• August 14, 2017

    Retrial In $50M Texting Scam Gets Underway

    The retrial of two executives at a mobile technology company accused of cheating consumers out of $50 million by signing them up for messaging services without their permission began Monday in New York federal court, after an earlier trial ended in a hung jury.

  • August 14, 2017

    Cell Location Searches Assailed In Raft Of High Court Briefs

    A slew of digital rights, press freedom and Fourth Amendment advocates urged the U.S. Supreme Court on Monday to rule that the government can’t obtain historical cellphone location records without a warrant.

  • August 14, 2017

    House Dems Ask FCC's Pai If Sinclair Being Shown Favoritism

    A group of federal lawmakers are asking Federal Communications Commission Chairman Ajit Pai to explain recent actions by the agency that appear to favor Sinclair Broadcast Group, including reinstating a rule which would allow Sinclair to reach 70 percent of the country’s households.

  • August 14, 2017

    Finisar Investors Seek Class Cert. In Stock Inflation Suit

    Shareholders who sued fiber optic supplier Finisar Corp. for fraud after a seemingly inarticulate statement by its CEO bumped its stock price up just long enough to make him and his company millions asked a California federal judge Monday to certify their case as a class action.

  • August 14, 2017

    SAP, Mitel Hit With Suits Over Phone Call Tracking Patent

    Serenitiva filed two patent infringement actions against SAP America and Mitel Networks in Texas’ Eastern District on Friday, alleging their products infringe one of Serenitiva’s patents covering a web-based phone call tracking system.

  • August 14, 2017

    DirecTV Owes $4B For False Ads, FTC Says As Trial Opens

    DirecTV LLC should have to pay $3.95 billion for misleading millions of consumers about the actual costs of their subscriptions, the Federal Trade Commission told a California federal judge during opening arguments of a bench trial on Monday.

  • August 14, 2017

    Spectrum-Sharing Changes Proposed Too Late, FCC Told

    Straight Path recently hit back against proposed edits to a technical rule in an FCC proceeding over broader use of spectrum bands typically used by satellites, saying the companies behind the proposal are essentially asking to undo years of progress toward spectrum sharing.

  • August 14, 2017

    IRS Tells 2nd Circ. To Uphold Nix Of Ex-Sprint Execs' Row

    The Internal Revenue Service urged the Second Circuit to toss an appeal from a pair of former Sprint executives Friday, arguing that their claims that the agency and Ernst & Young concealed evidence of an investigation are barred by federal law.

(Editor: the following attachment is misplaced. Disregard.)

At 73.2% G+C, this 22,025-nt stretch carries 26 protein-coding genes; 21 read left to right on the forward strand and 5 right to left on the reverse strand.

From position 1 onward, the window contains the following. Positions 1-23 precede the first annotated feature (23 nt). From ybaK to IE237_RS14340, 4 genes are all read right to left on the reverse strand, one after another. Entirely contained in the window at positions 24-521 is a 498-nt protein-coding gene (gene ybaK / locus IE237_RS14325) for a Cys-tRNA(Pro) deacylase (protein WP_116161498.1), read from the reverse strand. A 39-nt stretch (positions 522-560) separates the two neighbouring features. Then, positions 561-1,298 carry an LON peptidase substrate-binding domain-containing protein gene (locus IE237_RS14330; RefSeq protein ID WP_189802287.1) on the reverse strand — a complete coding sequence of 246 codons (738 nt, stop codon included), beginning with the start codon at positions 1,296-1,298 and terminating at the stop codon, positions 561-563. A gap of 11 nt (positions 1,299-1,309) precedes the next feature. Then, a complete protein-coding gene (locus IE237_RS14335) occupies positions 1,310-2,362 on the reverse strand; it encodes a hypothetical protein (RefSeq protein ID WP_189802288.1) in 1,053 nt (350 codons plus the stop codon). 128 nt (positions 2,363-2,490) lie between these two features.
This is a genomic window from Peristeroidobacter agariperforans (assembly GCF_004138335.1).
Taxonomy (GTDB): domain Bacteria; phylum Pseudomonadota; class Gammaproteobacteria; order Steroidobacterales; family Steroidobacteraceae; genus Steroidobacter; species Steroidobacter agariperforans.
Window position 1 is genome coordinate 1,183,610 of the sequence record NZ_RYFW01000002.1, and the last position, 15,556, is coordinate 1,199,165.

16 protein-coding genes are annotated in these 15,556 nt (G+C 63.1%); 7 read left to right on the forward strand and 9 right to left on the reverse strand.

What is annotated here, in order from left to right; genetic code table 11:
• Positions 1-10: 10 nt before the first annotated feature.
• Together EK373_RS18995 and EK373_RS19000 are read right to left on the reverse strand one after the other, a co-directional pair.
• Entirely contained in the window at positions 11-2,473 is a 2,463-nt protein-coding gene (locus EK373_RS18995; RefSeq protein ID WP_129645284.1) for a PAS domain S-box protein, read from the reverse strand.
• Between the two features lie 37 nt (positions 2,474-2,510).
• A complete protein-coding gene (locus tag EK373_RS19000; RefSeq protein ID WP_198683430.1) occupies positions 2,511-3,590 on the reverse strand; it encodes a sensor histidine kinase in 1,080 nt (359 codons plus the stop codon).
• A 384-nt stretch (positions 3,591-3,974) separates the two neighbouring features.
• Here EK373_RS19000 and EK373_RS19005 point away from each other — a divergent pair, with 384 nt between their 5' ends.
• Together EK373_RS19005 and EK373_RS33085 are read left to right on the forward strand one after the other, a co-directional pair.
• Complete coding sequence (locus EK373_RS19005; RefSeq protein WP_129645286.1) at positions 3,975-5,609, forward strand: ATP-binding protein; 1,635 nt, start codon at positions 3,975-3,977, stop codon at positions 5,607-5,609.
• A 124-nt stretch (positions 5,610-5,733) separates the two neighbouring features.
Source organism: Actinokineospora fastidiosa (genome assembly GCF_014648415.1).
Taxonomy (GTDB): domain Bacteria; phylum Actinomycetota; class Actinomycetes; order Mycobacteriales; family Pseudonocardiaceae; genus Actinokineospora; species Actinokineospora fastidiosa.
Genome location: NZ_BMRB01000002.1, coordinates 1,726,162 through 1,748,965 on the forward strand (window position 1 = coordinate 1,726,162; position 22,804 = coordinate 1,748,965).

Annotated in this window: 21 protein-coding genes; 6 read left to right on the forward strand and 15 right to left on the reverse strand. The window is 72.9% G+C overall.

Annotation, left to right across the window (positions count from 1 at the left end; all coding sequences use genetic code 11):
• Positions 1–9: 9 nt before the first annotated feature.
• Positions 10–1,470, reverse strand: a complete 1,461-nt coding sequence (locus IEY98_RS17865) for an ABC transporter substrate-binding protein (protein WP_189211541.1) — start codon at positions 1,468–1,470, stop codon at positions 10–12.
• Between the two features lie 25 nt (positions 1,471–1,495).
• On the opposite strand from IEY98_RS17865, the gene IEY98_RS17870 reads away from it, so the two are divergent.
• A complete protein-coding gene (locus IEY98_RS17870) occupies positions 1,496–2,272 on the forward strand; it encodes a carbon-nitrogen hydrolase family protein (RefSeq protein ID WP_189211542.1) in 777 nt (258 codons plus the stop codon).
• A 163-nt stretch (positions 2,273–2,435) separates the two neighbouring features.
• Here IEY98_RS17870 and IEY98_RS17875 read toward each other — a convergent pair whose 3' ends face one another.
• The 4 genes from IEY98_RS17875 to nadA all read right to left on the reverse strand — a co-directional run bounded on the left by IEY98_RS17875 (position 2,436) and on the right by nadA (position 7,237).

• August 14, 2017

    Deals Rumor Mill: Charter, Danone, Toshiba

    Altice may ask CPPIB and BC Partners to help fund a blockbuster takeover of Charter Communications, Danone SA shares jumped after reports that the French food company is likely to be sold, and further complications have arisen in the saga of the sale of Toshiba's memory chip business.

  • August 14, 2017

    DC Circ. Mostly OKs FCC Order Against 'Sham' Telecom Cos.

    The D.C. Circuit has affirmed the Federal Communications Commission’s order that a trio of allegedly sham telecom companies repay AT&T the $252,000 it paid for services they never actually provided, but also ruled that the agency went too far by addressing the merits of an underlying federal lawsuit.

  • August 14, 2017

    Dish Can't Escape Judgment In TCPA Suit, Consumer Says

    A consumer leading North Carolina federal court litigation accusing Dish Network of violating the Telephone Consumer Protection Act blasted the company’s contention Friday that the allegations were already litigated in a separate Illinois action, calling the argument an “about-face” from the satellite provider’s previous claims.

  • August 14, 2017

    Fla. Appeals Court Tosses Broadcast Tower Contract Fight

    A lower court should have dismissed a Florida investment firm’s suit accusing a private equity firm of breaching an agreement in a deal to buy broadcast tower assets, a Florida appeals court ruled Friday, finding that the firm has not established personal jurisdiction in the Sunshine State.

  • August 11, 2017

    FCC Grants Deadline Extension For Net Neutrality Comments

    The U.S. Federal Communications Commission said Friday it is extending the deadline for reply comments by two weeks in its proceeding that contemplates gutting net neutrality protections, after Public Knowledge, the American Civil Liberties Union and other groups supporting net neutrality asked the agency for more time.

  • August 11, 2017

    Chamber Joins In Opposition Of Sex Trafficking Bill

    The U.S. Chamber of Commerce has joined a growing list of powerful groups opposing a bill designed to hold internet companies accountable for not doing enough to combat child sex trafficking facilitation on their sites.

  • August 11, 2017

    Group Demands Pai's Recusal From Inmate Calling Issues

    A prisoner advocacy group has called on Federal Communications Commission Chairman Ajit Pai to recuse himself from all agency business related to prison phone call rates, saying that his days as a Jenner & Block LLP attorney created a “clear conflict of interest.”

  • August 11, 2017

    Fed. Circ. Affirms British Standards Nix Telecom Patent

    The Federal Circuit has affirmed a Patent Trial and Appeal Board decision invalidating key claims of a patent for a telecommunications system owned by C-Cation Technologies, agreeing with its competitors’ reasoning that the patent is obvious in light of technical standards published by the British government.